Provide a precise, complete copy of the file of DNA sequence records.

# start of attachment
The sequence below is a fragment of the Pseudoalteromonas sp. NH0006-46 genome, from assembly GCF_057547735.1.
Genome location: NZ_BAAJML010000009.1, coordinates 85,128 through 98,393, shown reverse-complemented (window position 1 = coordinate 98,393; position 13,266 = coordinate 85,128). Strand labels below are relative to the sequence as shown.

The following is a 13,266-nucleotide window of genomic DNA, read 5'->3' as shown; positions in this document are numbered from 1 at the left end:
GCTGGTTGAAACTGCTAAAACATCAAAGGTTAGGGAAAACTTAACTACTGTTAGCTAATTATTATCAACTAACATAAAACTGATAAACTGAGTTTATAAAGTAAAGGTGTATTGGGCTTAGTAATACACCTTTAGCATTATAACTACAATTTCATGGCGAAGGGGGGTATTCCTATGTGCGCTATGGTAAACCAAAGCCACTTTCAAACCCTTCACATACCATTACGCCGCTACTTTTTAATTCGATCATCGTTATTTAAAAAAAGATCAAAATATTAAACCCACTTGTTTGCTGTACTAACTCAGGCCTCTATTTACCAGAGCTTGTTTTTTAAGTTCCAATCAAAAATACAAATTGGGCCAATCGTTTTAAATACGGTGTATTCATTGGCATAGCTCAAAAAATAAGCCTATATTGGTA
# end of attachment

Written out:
The sequence below is a fragment of the Pseudoalteromonas sp. NH0006-46 genome, from assembly GCF_057547735.1.
Genome location: NZ_BAAJML010000009.1, coordinates 85,128 through 98,393, shown reverse-complemented (window position 1 = coordinate 98,393; position 13,266 = coordinate 85,128). Strand labels below are relative to the sequence as shown.

The following is a 13,266-nucleotide window of genomic DNA, read 5'->3' as shown; positions in this document are numbered from 1 at the left end:
GCTGGTTGAAACTGCTAAAACATCAAAGGTTAGGGAAAACTTAACTACTGTTAGCTAATTATTATCAACTAACATAAAACTGATAAACTGAGTTTATAAAGTAAAGGTGTATTGGGCTTAGTAATACACCTTTAGCATTATAACTACAATTTCATGGCGAAGGGGGGTATTCCTATGTGCGCTATGGTAAACCAAAGCCACTTTCAAACCCTTCACATACCATTACGCCGCTACTTTTTAATTCGATCATCGTTATTTAAAAAAAGATCAAAATATTAAACCCACTTGTTTGCTGTACTAACTCAGGCCTCTATTTACCAGAGCTTGTTTTTTAAGTTCCAATCAAAAATACAAATTGGGCCAATCGTTTTAAATACGGTGTATTCATTGGCATAGCTCAAAAAATAAGCCTATATTGGTA